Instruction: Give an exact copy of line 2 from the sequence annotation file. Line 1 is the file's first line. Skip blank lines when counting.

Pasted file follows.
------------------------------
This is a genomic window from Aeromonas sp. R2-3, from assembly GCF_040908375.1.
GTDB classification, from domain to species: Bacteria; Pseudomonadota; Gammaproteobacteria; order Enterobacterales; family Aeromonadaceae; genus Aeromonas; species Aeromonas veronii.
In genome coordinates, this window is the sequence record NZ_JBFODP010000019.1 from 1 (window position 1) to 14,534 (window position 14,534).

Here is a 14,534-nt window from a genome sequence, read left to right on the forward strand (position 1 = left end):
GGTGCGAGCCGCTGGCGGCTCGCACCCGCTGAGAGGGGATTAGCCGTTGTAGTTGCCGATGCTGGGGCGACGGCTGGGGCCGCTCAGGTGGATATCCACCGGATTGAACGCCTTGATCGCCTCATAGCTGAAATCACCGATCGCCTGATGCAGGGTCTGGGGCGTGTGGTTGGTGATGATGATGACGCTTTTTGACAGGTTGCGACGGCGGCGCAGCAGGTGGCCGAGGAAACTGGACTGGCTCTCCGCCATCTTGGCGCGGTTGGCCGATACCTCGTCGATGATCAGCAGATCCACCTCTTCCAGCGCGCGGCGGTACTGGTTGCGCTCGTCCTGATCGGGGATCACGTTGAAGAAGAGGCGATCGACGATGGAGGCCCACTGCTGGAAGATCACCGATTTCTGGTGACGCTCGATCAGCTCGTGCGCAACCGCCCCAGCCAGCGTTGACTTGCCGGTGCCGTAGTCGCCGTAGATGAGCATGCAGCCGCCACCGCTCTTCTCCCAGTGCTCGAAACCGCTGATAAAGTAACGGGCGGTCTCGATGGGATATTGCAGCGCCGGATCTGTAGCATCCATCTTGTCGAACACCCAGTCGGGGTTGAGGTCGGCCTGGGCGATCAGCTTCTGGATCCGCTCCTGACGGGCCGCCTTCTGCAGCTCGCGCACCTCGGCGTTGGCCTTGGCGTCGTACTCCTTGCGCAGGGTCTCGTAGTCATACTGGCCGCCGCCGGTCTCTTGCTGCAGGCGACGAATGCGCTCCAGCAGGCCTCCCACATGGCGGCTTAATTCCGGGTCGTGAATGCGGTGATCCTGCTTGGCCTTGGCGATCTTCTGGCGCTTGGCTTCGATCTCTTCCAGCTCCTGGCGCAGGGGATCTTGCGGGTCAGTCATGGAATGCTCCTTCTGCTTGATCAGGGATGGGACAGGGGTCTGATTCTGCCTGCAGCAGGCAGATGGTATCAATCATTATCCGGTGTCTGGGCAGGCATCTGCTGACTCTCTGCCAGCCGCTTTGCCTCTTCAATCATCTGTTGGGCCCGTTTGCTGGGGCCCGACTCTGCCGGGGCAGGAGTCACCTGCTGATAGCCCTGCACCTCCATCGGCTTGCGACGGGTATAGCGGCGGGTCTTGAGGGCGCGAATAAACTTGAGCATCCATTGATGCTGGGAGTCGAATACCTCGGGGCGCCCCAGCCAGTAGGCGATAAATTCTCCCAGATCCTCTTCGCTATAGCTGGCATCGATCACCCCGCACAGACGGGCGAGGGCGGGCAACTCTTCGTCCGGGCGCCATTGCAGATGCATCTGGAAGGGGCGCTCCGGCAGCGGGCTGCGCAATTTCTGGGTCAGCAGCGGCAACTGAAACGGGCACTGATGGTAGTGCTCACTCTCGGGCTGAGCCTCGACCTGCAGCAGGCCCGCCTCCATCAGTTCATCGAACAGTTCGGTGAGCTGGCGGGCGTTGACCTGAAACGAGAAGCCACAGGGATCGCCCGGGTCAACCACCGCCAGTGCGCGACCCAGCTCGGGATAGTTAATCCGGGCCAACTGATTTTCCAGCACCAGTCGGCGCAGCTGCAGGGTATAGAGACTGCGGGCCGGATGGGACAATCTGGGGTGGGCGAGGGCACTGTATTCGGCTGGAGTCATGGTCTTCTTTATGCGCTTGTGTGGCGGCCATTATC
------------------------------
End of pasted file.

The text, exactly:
GTDB classification, from domain to species: Bacteria; Pseudomonadota; Gammaproteobacteria; order Enterobacterales; family Aeromonadaceae; genus Aeromonas; species Aeromonas veronii.